Often provocative, always thought-provoking, Bass' films have come to establish her as a director who looks at South Africa's youth, the lives they're living and the future that awaits them, with a nuanced, open-minded lens. For the first time in her career, Bass uses the genre of horror to dig into an enduring mark of the country's past — that of the fraught, complex relationship between madam and domestic worker, in Mlungu Wam (Good Madam). Set in Cape Town, the film follows the unusual, disturbing things that start happening when a young woman moves back in with her estranged mother, who is the longtime caretaker for a rich, white household.

Bass also co-wrote the film Tug of War (Vuta N'Kuvute), which became Tanzania's first film to be selected for TIFF this year, and she co-wrote Rafiki, which was Kenya's first film at TIFF in 2018.

She spoke to OkayAfrica about playing in a new genre and her hopes for African cinema.

Still from Bass's film Mlungu Wam Image: Courtesy TIFF

This story revolves around the relationship between a domestic worker and her 'madam.' What made you want to make a film about this subject?

When I make films, I like the concept to revolve around something that we all have in common - because, despite the many fractures in our society, these shared places exist. And in South Africa, we felt that everyone - in some way or another - has been deeply affected by domestic work and domestic workers, who are a keystone in our society's structure. Additionally, the 'maid' and 'madam' relationship is the ultimate symbol of race relations in South Africa - as well as how they haven't changed significantly, despite almost thirty years of democracy. So a domestic worker was the perfect character around which to centre a South African horror.

The genre of horror works really well to explore this subject and tell this story — when did you know it would be the genre you'd want to use?

The early stages of developing a film aren't always linear for me. I'll be thinking about a genre I'm interested in, and then parallel to that I'll have an idea for a story or a character, and later on, will realize that these pieces all fit together. In this case, I'd been wanting to make a horror film for ages, but hadn't found the right story… until I had the idea for Mlungu Wam, and I realized I was finally ready to try this genre.

What challenges did you face in making a horror?

It was my first time working in this genre, and it was intimidating because there's no saving you if you fail. We were also working on a very, very limited budget, so it wasn't possible to show as much as we'd like to - but then again, this story was all about the subjective and the unseen, so I did as much research and planning as we could, and just had to trust it would work.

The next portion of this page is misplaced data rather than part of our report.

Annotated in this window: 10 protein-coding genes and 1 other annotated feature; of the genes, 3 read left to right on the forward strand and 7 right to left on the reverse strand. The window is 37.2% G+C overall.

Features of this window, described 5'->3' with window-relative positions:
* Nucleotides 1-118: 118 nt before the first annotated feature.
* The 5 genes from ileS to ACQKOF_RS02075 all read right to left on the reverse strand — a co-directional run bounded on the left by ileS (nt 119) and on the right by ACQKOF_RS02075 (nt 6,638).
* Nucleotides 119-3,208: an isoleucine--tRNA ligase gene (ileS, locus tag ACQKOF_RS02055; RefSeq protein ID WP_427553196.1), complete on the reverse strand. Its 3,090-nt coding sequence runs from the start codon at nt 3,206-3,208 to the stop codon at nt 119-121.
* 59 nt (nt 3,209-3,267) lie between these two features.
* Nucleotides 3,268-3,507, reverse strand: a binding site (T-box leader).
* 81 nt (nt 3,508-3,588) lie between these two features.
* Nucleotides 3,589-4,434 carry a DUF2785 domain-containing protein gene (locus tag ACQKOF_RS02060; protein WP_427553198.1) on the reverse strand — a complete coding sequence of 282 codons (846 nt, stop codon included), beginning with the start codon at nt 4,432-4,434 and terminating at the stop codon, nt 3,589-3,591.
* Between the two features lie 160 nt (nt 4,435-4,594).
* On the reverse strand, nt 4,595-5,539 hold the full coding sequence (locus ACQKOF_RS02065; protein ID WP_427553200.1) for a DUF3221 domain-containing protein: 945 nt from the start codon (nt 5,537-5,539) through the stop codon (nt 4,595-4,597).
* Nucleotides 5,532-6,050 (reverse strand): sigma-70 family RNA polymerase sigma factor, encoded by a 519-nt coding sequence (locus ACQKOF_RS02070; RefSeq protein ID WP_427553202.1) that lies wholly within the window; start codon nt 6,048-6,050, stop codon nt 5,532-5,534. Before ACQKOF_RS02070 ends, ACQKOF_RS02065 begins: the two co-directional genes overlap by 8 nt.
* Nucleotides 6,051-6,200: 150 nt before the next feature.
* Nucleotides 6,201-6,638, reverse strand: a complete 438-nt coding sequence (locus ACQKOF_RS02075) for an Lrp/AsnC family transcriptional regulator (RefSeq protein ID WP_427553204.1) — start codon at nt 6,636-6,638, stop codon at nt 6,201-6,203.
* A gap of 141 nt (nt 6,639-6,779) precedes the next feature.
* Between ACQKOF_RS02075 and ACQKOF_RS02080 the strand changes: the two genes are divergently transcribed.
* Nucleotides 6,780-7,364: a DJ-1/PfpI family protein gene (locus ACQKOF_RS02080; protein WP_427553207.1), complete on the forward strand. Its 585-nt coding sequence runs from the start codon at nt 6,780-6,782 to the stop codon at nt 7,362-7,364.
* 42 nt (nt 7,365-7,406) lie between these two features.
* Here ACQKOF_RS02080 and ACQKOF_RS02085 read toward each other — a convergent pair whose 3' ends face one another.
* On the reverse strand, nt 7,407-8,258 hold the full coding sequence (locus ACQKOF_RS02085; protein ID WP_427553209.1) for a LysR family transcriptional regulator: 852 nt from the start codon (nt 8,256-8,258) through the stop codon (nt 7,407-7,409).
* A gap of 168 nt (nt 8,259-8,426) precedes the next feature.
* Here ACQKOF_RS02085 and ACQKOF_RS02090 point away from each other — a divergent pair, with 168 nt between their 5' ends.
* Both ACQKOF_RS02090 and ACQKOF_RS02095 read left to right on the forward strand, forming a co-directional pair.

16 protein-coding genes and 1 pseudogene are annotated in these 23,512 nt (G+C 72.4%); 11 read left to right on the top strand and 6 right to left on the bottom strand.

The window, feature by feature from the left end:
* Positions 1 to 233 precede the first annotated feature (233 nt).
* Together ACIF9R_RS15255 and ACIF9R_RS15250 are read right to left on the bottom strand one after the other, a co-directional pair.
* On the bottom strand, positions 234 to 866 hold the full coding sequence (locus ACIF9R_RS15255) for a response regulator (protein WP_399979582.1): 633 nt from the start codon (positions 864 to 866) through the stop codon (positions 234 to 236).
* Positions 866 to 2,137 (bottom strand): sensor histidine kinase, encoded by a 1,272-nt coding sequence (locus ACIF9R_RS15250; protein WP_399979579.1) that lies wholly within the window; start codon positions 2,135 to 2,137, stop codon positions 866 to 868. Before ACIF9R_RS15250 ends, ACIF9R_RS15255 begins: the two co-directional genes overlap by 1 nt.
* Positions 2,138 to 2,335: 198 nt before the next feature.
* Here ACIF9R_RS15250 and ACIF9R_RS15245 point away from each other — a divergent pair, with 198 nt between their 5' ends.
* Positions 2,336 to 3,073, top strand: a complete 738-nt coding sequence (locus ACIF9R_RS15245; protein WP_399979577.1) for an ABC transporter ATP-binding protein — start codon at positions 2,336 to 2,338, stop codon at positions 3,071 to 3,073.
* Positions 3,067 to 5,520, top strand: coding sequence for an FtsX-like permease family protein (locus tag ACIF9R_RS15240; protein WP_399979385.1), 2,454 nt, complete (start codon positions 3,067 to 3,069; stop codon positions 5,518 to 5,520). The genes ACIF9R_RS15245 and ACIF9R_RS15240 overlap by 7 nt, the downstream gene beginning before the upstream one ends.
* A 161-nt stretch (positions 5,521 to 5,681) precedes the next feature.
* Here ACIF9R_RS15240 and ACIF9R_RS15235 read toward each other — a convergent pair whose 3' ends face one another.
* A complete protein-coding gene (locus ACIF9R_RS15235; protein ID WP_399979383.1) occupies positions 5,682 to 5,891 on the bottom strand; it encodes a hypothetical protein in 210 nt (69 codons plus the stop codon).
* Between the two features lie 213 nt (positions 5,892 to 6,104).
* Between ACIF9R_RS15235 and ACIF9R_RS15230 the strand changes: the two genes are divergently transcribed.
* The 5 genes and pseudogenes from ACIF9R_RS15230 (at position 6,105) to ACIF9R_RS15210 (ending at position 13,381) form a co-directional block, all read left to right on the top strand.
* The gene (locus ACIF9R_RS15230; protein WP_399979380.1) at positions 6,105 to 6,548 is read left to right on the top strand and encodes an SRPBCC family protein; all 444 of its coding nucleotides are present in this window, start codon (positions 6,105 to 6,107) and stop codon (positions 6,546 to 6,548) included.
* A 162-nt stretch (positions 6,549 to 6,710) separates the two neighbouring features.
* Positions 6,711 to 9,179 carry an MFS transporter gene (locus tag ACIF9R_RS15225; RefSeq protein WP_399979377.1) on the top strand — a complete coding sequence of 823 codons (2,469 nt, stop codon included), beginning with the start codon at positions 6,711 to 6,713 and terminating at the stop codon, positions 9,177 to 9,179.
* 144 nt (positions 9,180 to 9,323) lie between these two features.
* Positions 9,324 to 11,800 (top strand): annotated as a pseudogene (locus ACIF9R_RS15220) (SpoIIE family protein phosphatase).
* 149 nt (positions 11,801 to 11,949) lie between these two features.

Where did you film, and did that have any impact on the process at all?

We filmed in a house in Cape Town, in a gated community in the Southern Suburbs. The house and the environment had a major impact on the film - especially because we were also quarantining there for the full 7 weeks of rehearsal and shooting. The house was our set and our accommodation, so it was very intense, very claustrophobic, and very triggering for many of our team members.

How did you and co-writer Babalwa Baartman work on the story? You've included cast members in the writing process in your previous work — did you do that here too?

Mlungu Wam was made along similar lines to my first two films, Love The One You Love and High Fantasy, where we started with an outline, cast actors, then workshopped the characters collaboratively before completing the story breakdown and using improv for the dialogue. Babalwa and I had worked together using this method on a short film we made in 2019 called Sizohlala. She really understands the process, and it was a really rewarding experience exploring the story with her and our cast.

How did Kristina Ceyton, who produced the excellent acclaimed horrors The Babadook and The Nightingale, through Causeway Films, come to be involved in this film?

I had met Sam Jennings, who is also a producer with Causeway Films, several years ago at a festival. We really connected and kept in touch over the years, sharing our work, and hoping there'd be a chance to collaborate. So when we were developing Mlungu Wam, I pitched her and Kristina the concept and they were immediately supportive. It has been a massive pleasure working with them both.

Your films are known to venture into themes of identity and healing from the past — how does this film speak to that?

Mlungu Wam is definitely about this too - it's a story about three generations of women (actually four, if you include Tsidi's grandmother, who is an unseen character in the film), how they are haunted by the past and eventually refuse to remain chained any longer. Their healing is collective, linked to each other, and wouldn't be possible for them alone as individuals.

Still from Bass's film Mlungu Wam Image: Courtesy TIFF

You've been at TIFF before - how has your experience of it been this year, with it being a hybrid of virtual and in-person?

Things have been quieter and a bit harder to navigate, but the TIFF staff have done incredible work getting the festival off the ground, despite endless challenges. It has felt very surreal to be here, and a privilege - and inspiring too, that we can still get together to celebrate films, even though our world is in such a mess. We had over 200 (socially distanced) people at our last screening, and that was an amazing feeling.

Yours is one of few African films on this year's line-up - is there anything you'd like to see happen to try improve that?

Regarding African cinema, TIFF has a real range of films this year, across several sections. Compared to many other festivals, they seem really invested in supporting cinema from the continent. Of course, this could be better, but it's also an example to other festivals who claim there aren't enough African films, that this is clearly not the case.